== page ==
In the code snippet above, we define a function to calculate the Alpha and Beta parameters for a beta distribution (these can be interpreted as number of prior successes and prior failures respectively) using the raw probabilities calculated from the data. Then we use these parameters to estimate the probability of tumour for each experiment in the function getFittedTheta.
One Level Model:
In a hierarchical model with one level, instead of fixing the values of Alpha and Beta, we can add another level with distributions for these parameters. These two parameters are expressed intuitively as ‘mean number of historic successes’ and ‘sample sizes’:
We can use Stan to fit this model, and the figure below reproduces Figure 5.4 from  to show the posterior means for each Θ with 95% intervals, plotted vs the raw rates.
The three panels of the figure show the estimated values of Θ vs the raw observed values. Both models show that the estimated parameters are pulled, shrunk, towards the population means (driven by the prior and sharing of information), and experiments with fewer observations/data are shrunk more.
We may perform model checking by using posterior predictive distributions. New data for a particular experiment i may be simulated, by taking a sample from the posterior distribution of ; while future experimental data may be generated by drawing a value for Alpha and Beta from the joint posterior sample, and then drawing a new theta and then draw a new data point.
Two Level Model:
This time we use a two level model, from Chapter 9 of . The beta distribution is parameterized using two different, still intuitive parameters:
- Omega ω: which is the location parameter or the proportion of successes.
- Kappa κ: which is the concentration parameter (or opposite of scale) – where large values of kappa will mean that the data is concentrated close to omega (i.e. any values of theta generated from the beta distribution will have a smaller variance). Higher the kappa, the higher our certainty in dependence of theta on omega.
The data I show here is from , and consists of baseball players hits and number of times they batted, plus a higher level grouping for each players position. The model has a likelihood and two additional levels: Likelihood, Player Positions, and top level distribution (signifying professional baseball players in general). Figure 9.13 in  has a nice diagram to show the structure of the model.
I first model the data using Stan in a two level model, and then use a one level model from the previous section, to model the data at the Position level. The tracking of variables can get a bit tedious in these models, so attention needs to be paid when mapping parameters to the data – with debugging and testing of the code may be required.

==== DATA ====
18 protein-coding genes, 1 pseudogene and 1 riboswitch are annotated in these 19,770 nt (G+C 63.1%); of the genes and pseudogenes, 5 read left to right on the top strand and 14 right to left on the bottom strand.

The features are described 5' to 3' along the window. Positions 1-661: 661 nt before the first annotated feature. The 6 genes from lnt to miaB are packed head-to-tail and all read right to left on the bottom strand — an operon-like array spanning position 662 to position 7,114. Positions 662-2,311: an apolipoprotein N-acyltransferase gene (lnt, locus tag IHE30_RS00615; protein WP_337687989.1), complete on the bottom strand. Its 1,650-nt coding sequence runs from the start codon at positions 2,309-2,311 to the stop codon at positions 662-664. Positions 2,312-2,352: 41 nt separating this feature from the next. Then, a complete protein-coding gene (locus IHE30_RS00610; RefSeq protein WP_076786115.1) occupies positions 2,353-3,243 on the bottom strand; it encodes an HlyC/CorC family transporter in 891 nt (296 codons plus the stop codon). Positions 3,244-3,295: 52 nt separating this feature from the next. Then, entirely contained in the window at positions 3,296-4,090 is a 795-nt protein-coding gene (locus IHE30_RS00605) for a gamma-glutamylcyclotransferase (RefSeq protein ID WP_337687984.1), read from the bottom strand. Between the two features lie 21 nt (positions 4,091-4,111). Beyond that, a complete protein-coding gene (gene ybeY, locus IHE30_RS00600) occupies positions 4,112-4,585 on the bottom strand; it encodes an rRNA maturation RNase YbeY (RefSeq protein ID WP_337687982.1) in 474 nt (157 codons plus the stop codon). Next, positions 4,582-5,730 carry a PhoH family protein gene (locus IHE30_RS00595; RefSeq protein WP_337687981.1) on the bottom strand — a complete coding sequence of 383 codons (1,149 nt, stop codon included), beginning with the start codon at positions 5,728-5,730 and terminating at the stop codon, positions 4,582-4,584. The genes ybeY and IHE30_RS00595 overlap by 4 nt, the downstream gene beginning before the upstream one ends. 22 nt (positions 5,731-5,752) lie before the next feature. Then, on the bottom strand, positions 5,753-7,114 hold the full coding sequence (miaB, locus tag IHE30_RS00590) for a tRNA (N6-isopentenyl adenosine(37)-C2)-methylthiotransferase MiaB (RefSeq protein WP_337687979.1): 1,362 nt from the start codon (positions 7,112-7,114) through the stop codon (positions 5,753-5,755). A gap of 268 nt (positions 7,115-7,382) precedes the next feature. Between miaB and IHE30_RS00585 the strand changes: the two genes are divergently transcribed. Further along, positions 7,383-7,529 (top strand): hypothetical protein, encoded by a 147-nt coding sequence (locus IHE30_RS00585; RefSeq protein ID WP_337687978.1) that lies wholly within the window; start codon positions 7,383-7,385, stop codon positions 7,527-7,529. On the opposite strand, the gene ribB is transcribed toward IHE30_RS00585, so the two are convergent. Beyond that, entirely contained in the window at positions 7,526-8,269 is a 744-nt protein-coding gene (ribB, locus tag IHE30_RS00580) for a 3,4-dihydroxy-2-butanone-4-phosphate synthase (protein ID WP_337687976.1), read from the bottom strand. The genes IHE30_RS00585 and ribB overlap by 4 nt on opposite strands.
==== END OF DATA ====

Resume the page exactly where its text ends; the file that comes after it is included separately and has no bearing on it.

I try and reproduce one panel of the Figure 9.14 from , showing the group level estimated parameters for players playing at positions Pitcher and Catcher.
If we look at the lower level parameters i.e. individual player estimates from the same group, we can see the affect of shrinkage. The panel on the left shows two pitchers, with same number of trials (about 18/61 and 4/61), but their estimates are shrunk towards the higher level mode (Pitchers), so the difference between their performances spans zero and goes into negative. The panel on the right are two centre fielders (194/593 and 21/120), due to larger data sets the shrinkage is less in this case.
Next we merge the lower level data, i.e. merge the individual player data from each position, and fit a one level model. Here I also try to use an optimisation based approach for parameter estimation, and it appears to converge (however it did not converge in the Rat data set due to the number of parameters that needed tracking) – see  for more examples and R code.
The figure below shows the position specific estimates (apart from Pitchers) for these 4 ways of estimating the parameters.
The top left panel models the data at 2 levels, and captures the variation among players within the same sub-group of positions – and shows more shrinkage towards a population mean with slightly larger posterior 95% intervals. The other 3 models are adding the data from each player together, hence effectively removing the uncertainty among players in each sub-group of positions. Furthermore, adding the data for each position increases the amount of data, and hence there doesn’t appear to be any shrinkage.
Why not use a Binomial Regression Model
If the aim of the analysis is to look at binomial data, and perhaps perform a hypothesis test for differences between group – it may be straightforward to use a logistic regression model with Random Effects. Modelling the problem like this is good for conceptual understanding and if you loathe yourself :P. However in certain cases the proportions may be more meaningful, e.g. when estimating the methylation proportions at certain positions in the genome using Bisulphite Sequencing data. I have been working on a Bisulphite Sequencing project recently, which required exploring these models in more detail (more to come on BS Sequencing Quality Checks).